India has also resumed testing of the 150 km range Prahar battlefield support missile for its Artillery Corps after a hiatus of several years. An export version of the Prahar called the Pragati had been showcased at the Seoul International Aerospace and Defense Exhibition in 2013, and it remains to be seen whether this system, which is useful for targeting enemy centres of gravity, will be offered to Vietnam. After all, there has been a long-running suggestion by some of India’s more hawkish analysts to the effect that New Delhi to consider selling Prithvi short range ballistic missiles (SRBMs) to Vietnam. In that sense, the Prahar/Pragati would be a leg up given that it is a more mobile and accurate system, albeit with a payload carrying capacity and range that is significantly less than what most variants from the Prithvi family can manage.
Indian capacity building assistance to Vietnam is seen by many in India’s strategic community as a “symmetric response” to China’s close military relationship with Pakistan. However, there is also a recognition that given Vietnam’s focus on economic development there is a limit to what Hanoi may be willing to do. Vietnam certainly has the size to field a limited conventional deterrent, but its military build up does not extend beyond what is necessary for self-preservation in an unpredictable world.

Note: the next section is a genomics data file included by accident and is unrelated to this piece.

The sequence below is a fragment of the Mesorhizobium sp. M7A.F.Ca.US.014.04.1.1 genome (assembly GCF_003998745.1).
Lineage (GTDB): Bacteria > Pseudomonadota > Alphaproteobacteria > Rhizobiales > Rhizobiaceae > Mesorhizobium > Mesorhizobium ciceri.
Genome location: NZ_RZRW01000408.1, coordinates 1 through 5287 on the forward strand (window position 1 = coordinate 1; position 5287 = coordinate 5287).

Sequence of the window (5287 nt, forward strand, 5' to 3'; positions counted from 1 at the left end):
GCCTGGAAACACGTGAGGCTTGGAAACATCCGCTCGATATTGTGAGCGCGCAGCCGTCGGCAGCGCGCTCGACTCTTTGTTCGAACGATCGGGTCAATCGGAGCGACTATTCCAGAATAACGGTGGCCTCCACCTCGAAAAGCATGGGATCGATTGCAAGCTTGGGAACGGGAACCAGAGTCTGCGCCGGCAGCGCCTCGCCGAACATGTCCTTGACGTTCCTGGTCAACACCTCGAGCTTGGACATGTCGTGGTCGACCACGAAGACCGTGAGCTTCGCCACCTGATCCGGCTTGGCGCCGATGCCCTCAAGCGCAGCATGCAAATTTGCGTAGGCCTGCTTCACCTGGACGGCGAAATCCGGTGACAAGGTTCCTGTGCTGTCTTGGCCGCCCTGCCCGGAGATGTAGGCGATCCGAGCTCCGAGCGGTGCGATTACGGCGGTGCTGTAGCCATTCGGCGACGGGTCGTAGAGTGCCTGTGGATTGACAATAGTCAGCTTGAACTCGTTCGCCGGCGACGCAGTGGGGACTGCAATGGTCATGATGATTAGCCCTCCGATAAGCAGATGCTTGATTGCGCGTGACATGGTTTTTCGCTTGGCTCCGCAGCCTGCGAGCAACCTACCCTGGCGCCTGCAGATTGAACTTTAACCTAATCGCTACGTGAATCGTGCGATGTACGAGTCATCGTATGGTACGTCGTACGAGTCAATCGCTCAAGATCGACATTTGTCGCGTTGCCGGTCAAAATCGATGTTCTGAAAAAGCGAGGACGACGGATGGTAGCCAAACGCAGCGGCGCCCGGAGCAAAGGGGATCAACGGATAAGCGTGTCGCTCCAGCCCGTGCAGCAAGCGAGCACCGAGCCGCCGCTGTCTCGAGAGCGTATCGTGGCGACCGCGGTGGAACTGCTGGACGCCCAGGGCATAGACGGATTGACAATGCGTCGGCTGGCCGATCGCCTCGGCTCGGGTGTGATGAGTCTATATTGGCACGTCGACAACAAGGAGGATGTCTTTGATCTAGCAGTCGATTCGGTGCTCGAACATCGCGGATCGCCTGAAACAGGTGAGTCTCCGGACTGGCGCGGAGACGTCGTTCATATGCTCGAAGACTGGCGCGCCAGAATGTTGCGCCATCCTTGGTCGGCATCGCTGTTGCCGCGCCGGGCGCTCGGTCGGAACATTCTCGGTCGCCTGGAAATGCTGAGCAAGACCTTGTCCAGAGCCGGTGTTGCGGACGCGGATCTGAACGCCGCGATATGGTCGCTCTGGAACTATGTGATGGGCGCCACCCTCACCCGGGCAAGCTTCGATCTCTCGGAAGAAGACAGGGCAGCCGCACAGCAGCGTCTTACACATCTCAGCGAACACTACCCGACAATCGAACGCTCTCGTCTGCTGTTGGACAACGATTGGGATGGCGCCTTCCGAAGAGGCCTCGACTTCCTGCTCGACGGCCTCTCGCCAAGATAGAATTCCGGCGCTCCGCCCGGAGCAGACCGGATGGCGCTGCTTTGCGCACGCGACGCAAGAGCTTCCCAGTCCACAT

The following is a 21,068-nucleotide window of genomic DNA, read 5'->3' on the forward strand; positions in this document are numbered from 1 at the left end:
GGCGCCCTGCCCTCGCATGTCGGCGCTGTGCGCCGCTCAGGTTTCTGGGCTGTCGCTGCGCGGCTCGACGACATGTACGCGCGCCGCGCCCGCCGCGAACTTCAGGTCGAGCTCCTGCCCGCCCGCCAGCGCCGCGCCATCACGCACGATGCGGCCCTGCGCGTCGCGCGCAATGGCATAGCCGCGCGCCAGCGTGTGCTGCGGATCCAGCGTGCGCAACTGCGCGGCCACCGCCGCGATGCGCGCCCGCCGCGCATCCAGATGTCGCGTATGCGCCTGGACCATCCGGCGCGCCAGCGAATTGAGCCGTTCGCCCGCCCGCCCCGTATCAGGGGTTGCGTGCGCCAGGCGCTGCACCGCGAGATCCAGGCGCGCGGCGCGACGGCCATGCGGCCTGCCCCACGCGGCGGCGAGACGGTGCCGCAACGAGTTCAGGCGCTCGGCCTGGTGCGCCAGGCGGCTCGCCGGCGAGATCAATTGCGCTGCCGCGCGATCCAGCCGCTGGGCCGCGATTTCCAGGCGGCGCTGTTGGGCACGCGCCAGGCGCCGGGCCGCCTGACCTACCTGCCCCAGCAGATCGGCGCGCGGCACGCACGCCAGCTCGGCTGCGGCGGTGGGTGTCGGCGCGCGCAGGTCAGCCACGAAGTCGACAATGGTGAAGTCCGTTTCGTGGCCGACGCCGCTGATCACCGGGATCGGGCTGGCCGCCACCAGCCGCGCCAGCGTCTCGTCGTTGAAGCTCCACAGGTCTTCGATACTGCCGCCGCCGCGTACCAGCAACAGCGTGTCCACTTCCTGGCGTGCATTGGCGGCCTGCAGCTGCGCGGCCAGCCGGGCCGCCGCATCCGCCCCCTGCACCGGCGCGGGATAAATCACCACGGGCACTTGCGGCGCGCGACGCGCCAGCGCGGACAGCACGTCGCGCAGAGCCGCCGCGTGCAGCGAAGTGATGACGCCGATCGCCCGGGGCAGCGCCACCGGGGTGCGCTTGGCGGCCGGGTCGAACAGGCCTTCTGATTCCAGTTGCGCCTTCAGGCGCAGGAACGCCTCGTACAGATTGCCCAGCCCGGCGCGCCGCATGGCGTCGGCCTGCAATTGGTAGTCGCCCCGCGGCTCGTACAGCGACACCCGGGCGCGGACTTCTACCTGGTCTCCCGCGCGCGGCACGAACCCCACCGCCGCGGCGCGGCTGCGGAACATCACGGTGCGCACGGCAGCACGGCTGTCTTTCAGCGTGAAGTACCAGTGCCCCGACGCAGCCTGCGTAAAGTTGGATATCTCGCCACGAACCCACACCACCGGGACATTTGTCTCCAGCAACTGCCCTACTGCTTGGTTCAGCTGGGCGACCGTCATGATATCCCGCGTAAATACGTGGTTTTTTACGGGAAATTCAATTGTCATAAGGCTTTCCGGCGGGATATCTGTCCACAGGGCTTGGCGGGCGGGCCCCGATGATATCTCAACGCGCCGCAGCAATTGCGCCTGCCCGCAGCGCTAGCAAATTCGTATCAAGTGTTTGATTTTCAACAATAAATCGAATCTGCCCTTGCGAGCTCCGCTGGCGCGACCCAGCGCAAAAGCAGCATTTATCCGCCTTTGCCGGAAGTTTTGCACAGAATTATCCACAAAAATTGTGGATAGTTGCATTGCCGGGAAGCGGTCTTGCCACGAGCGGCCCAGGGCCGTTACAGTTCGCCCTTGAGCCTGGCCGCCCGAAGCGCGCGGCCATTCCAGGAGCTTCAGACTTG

Indeed, Vietnam’s newly appointed Ambassador to New Delhi, Pham Sanh Chau, seemed lukewarm to the so-called India-Japan-Australia-United States Quadrilateral initiative, possibly signalling Vietnamese unwillingness to become a frontline state in a coalition of the willing aimed at curbing China’s military revanchism. While Vietnam may be willing to deepen defense ties with an Asian power like India, or indeed Japan for that matter, Hanoi is obviously wary of provoking China beyond a point. Basically, the Vietnamese posture seems to be one of building up enough strength to deter China, short of giving the latter an overwhelming desire to initiate conflict.